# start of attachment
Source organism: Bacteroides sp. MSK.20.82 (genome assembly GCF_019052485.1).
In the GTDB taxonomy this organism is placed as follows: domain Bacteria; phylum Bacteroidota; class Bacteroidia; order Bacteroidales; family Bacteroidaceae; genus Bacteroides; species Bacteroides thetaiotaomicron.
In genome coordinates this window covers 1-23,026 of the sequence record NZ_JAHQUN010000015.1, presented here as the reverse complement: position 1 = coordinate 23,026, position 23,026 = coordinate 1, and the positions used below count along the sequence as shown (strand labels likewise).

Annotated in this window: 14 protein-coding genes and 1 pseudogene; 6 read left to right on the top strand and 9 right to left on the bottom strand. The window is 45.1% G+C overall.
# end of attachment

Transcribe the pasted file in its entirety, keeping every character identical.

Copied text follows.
Source organism: Bacteroides sp. MSK.20.82 (genome assembly GCF_019052485.1).
In the GTDB taxonomy this organism is placed as follows: domain Bacteria; phylum Bacteroidota; class Bacteroidia; order Bacteroidales; family Bacteroidaceae; genus Bacteroides; species Bacteroides thetaiotaomicron.
In genome coordinates this window covers 1-23,026 of the sequence record NZ_JAHQUN010000015.1, presented here as the reverse complement: position 1 = coordinate 23,026, position 23,026 = coordinate 1, and the positions used below count along the sequence as shown (strand labels likewise).

Annotated in this window: 14 protein-coding genes and 1 pseudogene; 6 read left to right on the top strand and 9 right to left on the bottom strand. The window is 45.1% G+C overall.